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Things Every Personal Trainer Should Know

By Debra Atkinson ; Updated December 19, 2017

A personal trainer is a dynamic professional who shares their own passion and enthusiasm for fitness and wellness with their clients in an effort to help them meet a variety of goals, including weight loss, strength, and overall well-being. These individuals are certified through a number of organizations, including ACE and ACSM, and may even have college degrees in areas like exercise science or kinesiology.

The mark of a quality trainer depends on their ability to accurately determine the needs, limitations and motivations of each client and then design an exercise prescription to match.

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Trainers work in a spectrum of capacities across the industry:

  • All age ranges, from children through geriatrics 
  • All body types and fitness experience
  • In hospitals and clinics, corporate wellness programs, gyms and fitness centers, online, and in home
  • In private sessions, partners or small groups, or large bootcamps and classes

Without hesitation, a qualified personal trainer should be able to answer these questions or practice these skills.

Health Screening and Assessment

Every new personal training client should be given a health screening questionnaire (or HSQ). It's an important tool for understanding client risk factors and determining if a medical clearance is appropriate. Guidance for HSQs, updated in August 2017, can be found here at the American College of Sports Medicine (ACSM). Personal trainers understand how important it is that a client be cleared for exercise by a physician if a medical condition exists, as this prevents injury or complications.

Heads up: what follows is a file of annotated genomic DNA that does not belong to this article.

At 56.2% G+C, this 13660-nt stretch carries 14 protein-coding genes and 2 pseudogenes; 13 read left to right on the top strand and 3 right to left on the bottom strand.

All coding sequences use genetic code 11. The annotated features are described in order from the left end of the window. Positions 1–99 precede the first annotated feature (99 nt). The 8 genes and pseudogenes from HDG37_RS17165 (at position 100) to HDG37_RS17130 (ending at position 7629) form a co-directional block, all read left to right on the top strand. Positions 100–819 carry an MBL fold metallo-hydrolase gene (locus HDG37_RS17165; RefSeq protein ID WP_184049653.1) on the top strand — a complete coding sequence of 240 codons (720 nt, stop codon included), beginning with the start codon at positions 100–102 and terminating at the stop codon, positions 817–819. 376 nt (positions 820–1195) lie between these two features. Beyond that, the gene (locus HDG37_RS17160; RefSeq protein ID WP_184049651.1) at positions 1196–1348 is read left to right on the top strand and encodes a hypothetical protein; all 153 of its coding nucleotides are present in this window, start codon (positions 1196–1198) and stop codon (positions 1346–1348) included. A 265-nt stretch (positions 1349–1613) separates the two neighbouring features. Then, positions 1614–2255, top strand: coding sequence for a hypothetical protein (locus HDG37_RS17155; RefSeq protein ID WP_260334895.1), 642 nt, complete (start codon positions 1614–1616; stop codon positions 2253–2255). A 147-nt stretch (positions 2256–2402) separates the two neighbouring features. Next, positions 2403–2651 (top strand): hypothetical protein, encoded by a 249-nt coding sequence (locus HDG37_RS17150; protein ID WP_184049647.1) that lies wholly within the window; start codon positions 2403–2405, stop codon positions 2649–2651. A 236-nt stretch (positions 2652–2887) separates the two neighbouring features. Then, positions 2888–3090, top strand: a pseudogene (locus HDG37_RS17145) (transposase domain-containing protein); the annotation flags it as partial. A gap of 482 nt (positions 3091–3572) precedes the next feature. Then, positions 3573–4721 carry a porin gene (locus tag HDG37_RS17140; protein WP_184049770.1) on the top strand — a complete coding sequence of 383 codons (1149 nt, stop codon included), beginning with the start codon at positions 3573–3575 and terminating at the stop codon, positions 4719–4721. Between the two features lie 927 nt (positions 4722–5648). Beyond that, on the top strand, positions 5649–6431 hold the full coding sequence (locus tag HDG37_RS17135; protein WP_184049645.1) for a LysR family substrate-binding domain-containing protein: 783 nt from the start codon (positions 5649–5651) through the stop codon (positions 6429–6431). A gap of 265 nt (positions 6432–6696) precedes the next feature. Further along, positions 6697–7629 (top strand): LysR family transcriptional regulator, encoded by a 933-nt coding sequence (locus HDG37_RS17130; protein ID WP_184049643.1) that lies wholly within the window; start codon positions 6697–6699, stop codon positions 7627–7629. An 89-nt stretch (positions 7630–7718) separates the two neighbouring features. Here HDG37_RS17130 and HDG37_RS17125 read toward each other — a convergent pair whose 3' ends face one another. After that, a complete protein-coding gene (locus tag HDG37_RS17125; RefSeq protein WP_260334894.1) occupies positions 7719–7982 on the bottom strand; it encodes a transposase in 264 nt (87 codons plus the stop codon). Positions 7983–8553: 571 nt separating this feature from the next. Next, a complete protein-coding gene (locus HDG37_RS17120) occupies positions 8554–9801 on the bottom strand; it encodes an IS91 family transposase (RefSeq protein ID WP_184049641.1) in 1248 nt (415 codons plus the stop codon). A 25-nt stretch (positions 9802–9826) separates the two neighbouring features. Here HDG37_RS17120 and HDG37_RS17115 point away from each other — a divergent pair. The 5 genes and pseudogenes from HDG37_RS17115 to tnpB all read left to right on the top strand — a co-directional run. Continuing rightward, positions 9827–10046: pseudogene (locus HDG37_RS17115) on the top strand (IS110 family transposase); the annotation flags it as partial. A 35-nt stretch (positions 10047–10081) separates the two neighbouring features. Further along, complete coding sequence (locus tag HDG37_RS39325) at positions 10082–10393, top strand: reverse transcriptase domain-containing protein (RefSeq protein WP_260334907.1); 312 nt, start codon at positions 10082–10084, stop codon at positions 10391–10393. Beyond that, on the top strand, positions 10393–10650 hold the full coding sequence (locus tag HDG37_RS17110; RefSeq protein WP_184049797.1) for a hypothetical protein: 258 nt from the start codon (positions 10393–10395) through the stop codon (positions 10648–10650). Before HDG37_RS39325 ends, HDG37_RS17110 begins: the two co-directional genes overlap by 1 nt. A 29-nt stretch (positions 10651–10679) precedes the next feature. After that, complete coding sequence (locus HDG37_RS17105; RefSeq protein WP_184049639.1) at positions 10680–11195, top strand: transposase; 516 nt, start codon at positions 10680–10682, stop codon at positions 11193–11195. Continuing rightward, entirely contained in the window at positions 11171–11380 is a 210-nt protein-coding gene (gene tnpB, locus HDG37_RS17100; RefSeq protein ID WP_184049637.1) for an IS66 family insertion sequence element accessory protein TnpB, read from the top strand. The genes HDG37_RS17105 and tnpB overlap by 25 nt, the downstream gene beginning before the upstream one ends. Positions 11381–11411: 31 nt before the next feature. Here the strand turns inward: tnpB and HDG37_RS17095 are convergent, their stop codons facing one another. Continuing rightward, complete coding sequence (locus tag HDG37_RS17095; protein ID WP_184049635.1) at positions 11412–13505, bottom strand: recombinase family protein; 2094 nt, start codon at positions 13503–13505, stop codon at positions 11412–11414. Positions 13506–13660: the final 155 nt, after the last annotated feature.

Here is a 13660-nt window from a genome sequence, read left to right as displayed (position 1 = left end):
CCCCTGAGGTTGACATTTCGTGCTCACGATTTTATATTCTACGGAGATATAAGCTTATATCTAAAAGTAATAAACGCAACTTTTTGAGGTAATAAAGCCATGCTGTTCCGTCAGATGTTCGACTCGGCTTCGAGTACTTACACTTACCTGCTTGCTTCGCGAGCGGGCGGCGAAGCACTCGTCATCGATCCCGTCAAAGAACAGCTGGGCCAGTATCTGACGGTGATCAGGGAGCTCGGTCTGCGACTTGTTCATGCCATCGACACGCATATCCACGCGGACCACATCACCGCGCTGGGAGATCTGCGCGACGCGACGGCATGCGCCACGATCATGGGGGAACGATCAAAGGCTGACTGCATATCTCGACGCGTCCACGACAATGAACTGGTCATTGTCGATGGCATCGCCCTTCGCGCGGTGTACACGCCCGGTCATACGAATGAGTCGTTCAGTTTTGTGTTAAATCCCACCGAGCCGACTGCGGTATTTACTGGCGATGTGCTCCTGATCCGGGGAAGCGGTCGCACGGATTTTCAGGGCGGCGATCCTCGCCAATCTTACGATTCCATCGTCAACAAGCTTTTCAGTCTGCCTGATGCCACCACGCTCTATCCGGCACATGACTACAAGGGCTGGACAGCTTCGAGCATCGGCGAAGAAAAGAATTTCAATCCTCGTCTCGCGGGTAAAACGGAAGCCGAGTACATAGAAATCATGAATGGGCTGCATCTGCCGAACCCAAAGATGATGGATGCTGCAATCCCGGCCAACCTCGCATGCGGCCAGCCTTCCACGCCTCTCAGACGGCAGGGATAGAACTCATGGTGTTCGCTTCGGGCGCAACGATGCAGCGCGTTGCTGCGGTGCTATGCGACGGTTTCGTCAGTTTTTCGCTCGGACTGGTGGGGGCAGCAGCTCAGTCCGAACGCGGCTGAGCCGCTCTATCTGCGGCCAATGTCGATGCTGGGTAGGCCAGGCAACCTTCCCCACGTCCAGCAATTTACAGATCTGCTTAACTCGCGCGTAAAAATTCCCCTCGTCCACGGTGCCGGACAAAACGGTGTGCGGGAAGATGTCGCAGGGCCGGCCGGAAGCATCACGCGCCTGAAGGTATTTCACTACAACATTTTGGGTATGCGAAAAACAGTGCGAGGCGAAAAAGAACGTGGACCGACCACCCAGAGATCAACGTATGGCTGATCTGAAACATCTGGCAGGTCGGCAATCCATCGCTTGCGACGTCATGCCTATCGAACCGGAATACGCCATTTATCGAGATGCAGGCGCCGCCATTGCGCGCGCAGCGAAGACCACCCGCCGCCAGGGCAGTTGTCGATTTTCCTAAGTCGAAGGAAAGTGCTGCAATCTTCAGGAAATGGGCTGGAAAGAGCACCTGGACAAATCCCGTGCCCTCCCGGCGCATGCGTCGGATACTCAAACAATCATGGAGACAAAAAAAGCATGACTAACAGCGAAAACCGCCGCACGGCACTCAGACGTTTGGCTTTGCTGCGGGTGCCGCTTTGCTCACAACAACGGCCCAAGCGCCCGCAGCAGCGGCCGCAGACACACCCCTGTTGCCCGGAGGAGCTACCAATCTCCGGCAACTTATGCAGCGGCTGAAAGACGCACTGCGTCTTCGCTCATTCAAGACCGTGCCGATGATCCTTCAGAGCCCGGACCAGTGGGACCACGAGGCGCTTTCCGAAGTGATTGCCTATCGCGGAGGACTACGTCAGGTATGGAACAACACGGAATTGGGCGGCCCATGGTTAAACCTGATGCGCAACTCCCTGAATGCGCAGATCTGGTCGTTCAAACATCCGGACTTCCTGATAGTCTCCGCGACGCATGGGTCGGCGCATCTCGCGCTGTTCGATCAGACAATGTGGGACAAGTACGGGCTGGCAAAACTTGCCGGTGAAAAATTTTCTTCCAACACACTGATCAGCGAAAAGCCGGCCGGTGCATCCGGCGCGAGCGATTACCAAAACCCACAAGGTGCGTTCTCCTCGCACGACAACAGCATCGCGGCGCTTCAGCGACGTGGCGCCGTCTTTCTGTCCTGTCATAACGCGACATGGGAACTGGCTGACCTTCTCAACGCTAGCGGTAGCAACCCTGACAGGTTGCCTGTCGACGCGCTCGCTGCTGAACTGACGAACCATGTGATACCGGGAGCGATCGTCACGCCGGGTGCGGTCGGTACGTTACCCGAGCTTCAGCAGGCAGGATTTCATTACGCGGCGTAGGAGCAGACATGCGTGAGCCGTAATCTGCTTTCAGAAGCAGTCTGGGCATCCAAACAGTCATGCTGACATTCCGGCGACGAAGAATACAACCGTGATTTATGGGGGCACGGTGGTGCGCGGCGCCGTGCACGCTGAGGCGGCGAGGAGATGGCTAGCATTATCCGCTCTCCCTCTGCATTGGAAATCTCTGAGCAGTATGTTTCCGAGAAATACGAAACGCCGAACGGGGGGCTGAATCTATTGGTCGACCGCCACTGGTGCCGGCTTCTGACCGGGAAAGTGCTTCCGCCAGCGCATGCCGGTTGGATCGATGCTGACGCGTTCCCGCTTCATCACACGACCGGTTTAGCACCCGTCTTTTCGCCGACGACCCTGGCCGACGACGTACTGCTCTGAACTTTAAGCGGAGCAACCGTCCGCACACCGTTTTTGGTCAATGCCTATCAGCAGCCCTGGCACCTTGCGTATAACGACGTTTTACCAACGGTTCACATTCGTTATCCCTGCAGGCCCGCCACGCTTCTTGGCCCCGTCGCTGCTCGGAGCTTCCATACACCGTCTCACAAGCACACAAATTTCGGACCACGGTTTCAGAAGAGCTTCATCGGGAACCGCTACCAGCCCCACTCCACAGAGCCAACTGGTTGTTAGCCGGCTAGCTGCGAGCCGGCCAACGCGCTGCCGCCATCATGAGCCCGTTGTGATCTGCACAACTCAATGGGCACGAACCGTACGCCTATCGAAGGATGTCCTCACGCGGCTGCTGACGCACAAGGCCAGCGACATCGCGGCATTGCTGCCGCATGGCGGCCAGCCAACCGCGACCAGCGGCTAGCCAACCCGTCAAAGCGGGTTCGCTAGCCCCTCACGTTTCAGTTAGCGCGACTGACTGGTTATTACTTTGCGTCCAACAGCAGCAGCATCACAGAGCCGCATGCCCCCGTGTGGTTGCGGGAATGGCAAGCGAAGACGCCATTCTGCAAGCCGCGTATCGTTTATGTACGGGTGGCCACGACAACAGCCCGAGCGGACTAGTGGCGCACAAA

Following clearance, assessments should be conducted to determine the client's current fitness level. Insight about assessments for cardiovascular endurance, muscle strength and endurance, flexibility and body composition can be obtained from the ACSM's resource materials.

Goal-Oriented Programming

An important part of exercise programming is establishing specific goals for each client. Goals should develop out of a client's current physical condition (via the assessment) and what they've expressed as a goal. To define goals, you'll need to understand if your client is seeking health benefits, improved fitness or athletic performance. And you'll need to determine if your client requires special accommodations because of age or physical limitations. Once goals are defined and agreed upon, you can develop programming that includes the frequency, intensity, duration and mode of exercise for each individual.

Programming for Progression

As a personal trainer, it's your job to continually progress your client toward their goals. Using the assessment as a baseline, and routine check-ins, you can monitor progress and develop a dynamic training plan that holds your client's interest as much as it pushes the body to adapt. Cardiovascular exercise, resistance training and flexibility exercises should all be part of the plan. You can also work with your client's nutritional habits to ensure their nutrition plan aligns to support the fitness goals.

Communication is Key

As a trainer, you will develop close relationships with your clients. And as with any relationship, you will need to have strong communication and teaching skills. The trainer-client relationship is founded on trust and integrity, as you play the important roles of motivator, cheerleader, counselor, enforcer and friend. Your clients rely on you to provide clear, precise instructions on proper body mechanics and injury prevention. Be sure to speak clearly, give detailed explanations when describing form and offer plenty of guidance and feedback throughout a workout.

Professional Responsibility

A trainer is also responsible for safety, injury prevention and emergency care administration. Professionally certified trainers are required to demonstrate competence through continued education and training and remain up-to-date on current research and development. Trainers must respect professional boundary policies, including your scope of practice in nutrition and ethical treatment of all individuals in not only exercise programming but in business administration, billing, cancellation policies and conflict resolution.

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